In North Carolina, a big deciding factor on who has custody of the child/ren lies in what is best for the child/ren. However, it is not always that simple. Below are some frequently asked questions about child custody in North Carolina.

  • I was not involved much in my child’s life before, but now I want to be. Is it too late? – A typical scenario in child custody cases involves one parent being much more active than the other parent in the every day life of the child. This does not mean that it is too late for the parent to spend meaningful time with their child now. A parent can improve their chances of having custody even if they were not around much in the past. The parent can spend time getting to know the child’s routine, what they like and do not like, and what their interests are. Most children will not see this as an attempt to gain custody, but rather an improvement in their relationship with the parent. There are also resources available for parents to learn the basics of parenting that they may have missed out on. In some scenarios, it may be realistic not to expect to be trusted right away, especially with older children or the other parent, but parents can make efforts to show that he or she wants to be involved.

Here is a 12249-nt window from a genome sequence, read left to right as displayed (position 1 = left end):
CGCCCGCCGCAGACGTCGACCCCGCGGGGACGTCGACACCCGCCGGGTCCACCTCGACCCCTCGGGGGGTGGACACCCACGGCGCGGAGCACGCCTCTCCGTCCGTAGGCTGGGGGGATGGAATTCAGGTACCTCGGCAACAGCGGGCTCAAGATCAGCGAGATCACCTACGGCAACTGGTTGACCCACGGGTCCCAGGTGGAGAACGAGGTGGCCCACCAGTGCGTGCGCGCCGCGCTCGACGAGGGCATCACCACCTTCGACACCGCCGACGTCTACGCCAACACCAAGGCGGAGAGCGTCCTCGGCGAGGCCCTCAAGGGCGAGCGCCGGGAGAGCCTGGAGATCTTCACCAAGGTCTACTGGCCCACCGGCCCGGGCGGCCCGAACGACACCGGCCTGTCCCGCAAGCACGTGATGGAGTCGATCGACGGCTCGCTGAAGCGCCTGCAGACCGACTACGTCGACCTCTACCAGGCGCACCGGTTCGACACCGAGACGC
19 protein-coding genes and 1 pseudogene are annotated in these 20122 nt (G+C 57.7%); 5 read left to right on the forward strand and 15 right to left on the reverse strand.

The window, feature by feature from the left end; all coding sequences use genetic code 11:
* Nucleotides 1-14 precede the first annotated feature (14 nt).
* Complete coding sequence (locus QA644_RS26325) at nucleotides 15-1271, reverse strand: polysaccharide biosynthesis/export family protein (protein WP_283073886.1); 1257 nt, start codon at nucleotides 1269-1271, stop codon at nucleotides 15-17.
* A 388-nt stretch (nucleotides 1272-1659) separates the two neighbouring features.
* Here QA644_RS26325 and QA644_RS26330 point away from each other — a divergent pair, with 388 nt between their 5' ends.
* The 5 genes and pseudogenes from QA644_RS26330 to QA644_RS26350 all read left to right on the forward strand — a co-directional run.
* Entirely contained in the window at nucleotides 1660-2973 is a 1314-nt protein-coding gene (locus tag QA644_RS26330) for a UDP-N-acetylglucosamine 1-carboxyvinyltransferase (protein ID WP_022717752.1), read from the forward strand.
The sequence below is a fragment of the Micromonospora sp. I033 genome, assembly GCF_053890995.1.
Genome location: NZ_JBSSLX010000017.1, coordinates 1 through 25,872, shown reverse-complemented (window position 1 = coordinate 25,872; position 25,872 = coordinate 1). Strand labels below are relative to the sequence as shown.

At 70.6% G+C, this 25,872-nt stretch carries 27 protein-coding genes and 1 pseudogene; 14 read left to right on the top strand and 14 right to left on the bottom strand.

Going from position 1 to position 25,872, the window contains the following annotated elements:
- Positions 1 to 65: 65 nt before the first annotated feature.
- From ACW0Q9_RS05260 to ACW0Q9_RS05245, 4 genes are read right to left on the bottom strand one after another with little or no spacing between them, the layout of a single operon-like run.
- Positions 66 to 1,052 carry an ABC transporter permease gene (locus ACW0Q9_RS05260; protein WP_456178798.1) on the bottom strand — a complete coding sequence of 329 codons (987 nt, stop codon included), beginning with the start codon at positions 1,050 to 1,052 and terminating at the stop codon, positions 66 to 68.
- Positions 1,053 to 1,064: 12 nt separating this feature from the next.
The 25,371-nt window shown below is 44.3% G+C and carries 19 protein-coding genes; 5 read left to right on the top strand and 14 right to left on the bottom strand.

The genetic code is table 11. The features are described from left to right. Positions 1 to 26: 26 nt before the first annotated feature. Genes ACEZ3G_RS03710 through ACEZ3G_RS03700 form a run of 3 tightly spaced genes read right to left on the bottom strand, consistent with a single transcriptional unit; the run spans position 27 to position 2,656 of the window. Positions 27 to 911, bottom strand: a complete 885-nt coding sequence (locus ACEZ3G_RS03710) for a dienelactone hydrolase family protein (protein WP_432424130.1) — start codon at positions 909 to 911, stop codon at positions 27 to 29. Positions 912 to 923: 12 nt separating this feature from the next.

• Can my child decide who s/he wants to live with? – Yes and no. In North Carolina, a judge may consider a child’s preference for custody if the child is mature enough. There is no set definition of “mature enough” but there is North Carolina case law that suggests that a child who is ten or older may be able to provide insight into where they want to live. However, the child’s preference is not the only factor the court will look at.
  • Joint or sole custody, what’s the difference? – Joint physical custody means both parents can spend significant time with the children, but the time split does not have to be equal. Joint physical custody is more flexible in nature whereas sole physical custody means that the child lives with one parent for more time than the other. Joint legal custody means the parents make decisions about the child’s welfare, including medical care and education. Parents with joint legal custody can often not make important decisions without the permission of the other parent. Sole legal custody means that one parent has final decision-making power if there is a disagreement between the parties. 
  • Mothers are always favored by the courts, right? – No. In North Carolina, there is no general favoritism over either the mother or the father. The court focuses on the best interest of the child. As long as a parent can provide a stable environment for the child that fosters growth and development, the parent is likely to receive some form of custody.

If you or someone you know is in need of child custody counseling, contact one of our experienced family law attorneys today.